The Pew Research Center has lately issued a substantial report called Library Services in the Digital Age. I will explore this important research in depth for future posts, but for now I’ll just mention some things that immediately catch my eye.
The importance of libraries
According to the findings, 91% of Americans ages 16 and older consider libraries important community resources and 76% consider them important to themselves and their families. Oddly enough, only 84% have actually visited a library at some point in their lives, while only 59% have visited either a library, a bookmobile, or a public library website in the past year.
It would seem, then, that people’s stated opinions about the value of libraries varies from their actual behavior. On the other hand, only 77% report childhood memories of someone in their family using the library. That is, fewer people remember growing up in a family of library users than have used libraries at some time in their own life.
The more detailed sections of the report make it clear that people who grew up in families that used the library are much more likely to use the library as adults than those who didn’t. The poll demonstrates, though, that some small percentage of people who did haven’t used a library themselves. A significantly larger percentage of those who didn’t have grown up to be library users.
Books and other printed materials
Despite the rising importance of the Internet, 80% of the population still considers lending books a very important library service, and 80% also considers the provision of reference librarians a very important service. Both of those figures are more than the 77% who call free computer and Internet access very important.
People who have visited a library in the past year have done so for numerous reasons that have nothing to do with books, but 73% have borrowed printed books, 73% have browsed the shelves, 31% visit in order to read newspapers or other periodicals.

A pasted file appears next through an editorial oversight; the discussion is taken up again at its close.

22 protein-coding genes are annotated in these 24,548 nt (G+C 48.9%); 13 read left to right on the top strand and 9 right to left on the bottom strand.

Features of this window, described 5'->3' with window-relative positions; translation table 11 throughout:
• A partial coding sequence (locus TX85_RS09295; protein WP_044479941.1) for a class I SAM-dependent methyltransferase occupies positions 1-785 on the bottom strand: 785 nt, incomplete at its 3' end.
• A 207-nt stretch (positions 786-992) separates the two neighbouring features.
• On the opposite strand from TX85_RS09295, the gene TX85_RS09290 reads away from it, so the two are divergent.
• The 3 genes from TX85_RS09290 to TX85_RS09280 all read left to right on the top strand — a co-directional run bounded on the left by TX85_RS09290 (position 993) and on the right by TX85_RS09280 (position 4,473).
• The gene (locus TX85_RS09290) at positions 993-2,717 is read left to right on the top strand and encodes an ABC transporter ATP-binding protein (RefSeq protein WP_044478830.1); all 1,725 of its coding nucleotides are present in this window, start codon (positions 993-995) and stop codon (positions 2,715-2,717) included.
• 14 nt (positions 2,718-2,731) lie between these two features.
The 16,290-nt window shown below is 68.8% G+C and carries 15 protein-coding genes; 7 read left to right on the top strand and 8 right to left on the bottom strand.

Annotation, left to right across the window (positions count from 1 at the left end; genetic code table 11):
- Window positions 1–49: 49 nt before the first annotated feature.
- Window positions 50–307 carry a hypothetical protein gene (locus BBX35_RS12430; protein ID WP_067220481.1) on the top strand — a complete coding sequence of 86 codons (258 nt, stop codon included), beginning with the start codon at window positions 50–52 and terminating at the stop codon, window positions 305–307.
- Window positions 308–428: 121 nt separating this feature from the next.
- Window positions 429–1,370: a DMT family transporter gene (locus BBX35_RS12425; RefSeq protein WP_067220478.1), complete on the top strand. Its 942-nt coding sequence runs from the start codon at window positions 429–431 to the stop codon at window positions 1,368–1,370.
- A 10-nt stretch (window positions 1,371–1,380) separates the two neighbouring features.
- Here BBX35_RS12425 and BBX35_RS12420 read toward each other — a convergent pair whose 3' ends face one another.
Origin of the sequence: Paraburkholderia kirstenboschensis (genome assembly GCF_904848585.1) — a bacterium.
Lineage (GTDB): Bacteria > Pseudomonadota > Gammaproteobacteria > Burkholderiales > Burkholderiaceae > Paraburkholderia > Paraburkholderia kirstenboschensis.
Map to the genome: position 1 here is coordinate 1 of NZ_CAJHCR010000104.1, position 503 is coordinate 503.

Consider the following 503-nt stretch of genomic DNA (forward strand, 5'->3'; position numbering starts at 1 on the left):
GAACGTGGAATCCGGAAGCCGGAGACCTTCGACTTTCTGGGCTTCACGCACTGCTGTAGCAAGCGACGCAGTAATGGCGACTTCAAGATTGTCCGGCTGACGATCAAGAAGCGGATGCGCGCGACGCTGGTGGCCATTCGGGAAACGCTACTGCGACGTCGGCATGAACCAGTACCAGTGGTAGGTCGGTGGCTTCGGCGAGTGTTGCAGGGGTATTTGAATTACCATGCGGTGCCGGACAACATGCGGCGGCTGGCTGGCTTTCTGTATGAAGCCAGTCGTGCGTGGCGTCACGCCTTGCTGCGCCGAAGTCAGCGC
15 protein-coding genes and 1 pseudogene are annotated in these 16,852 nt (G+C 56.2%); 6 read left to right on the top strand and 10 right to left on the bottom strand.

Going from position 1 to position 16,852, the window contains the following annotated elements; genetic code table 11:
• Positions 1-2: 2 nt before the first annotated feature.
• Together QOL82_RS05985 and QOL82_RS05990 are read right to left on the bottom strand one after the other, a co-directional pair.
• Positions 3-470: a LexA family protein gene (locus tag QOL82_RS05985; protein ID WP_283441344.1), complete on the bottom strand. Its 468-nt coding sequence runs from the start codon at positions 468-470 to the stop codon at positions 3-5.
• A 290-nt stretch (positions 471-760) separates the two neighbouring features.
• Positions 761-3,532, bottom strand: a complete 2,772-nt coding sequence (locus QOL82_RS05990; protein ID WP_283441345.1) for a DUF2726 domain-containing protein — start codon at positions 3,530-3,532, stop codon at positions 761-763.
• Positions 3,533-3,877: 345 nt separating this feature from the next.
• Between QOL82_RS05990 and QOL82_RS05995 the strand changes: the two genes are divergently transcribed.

The percentages for browsers and borrowers is the same, but that hardly means that people browse in order to borrow. Surely some people go to a library for a particular book or books, use the catalog to find their location, and borrow their choices without looking at anything else nearby. On the other hand, 49% visit in order to sit and read in the library. That is larger than the percentage of people who go there specifically to read periodicals.
Print collections are still growing. The Pew researchers raised the question of whether libraries should move all of the books off site to make more space for people to read and meet. Here, the public is split, with 20% answering that libraries should definitely do so and 39% answering that they definitely should not.
Off-site storage is expensive to obtain and maintain. Depending on how far away it is, it forces patrons to wait hours or days before they can get the materials they want. I reported in an earlier post that some academic libraries have moved all of their printed materials to very compact areas accessible only by robots. I am unaware of public libraries adopting that technology, but it would be cost prohibitive for all but the very largest.
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Internet and electronic media
It seems odd that 77% of the population considers free access to computers and the Internet is a very important library service, but only 26% say they have actually taken advantage of it! (In contrast, 49% of library users—49% of the 59% of the population who used the library recently at all—visited in order to use the library’s subscriptions to proprietary databases.)
Patrons use computers for a variety of uses; 66% have used the Internet to do research for projects at school or work, but 63% have used it just to pass the time browsing.
People have used library computers to get a variety of information, take an online class or certification program, use email, look for work, use social networking sites, shop, pay bills, or in short anything that people do with computers at home or at work.
As computers have become more and more important in society, so they have become in libraries. The Pew report lists a number of computer services that patrons want to see their local library offer.
The report also includes input from a panel of librarians. Most of what the public wants is either among their library’s current offerings or is definitely in the planning stages. American libraries have always been service-oriented institutions, very responsive to the needs of their communities.
It’s fascinating, though, that so many more people in this country consider libraries important than have actually visited either a library or a library web site.
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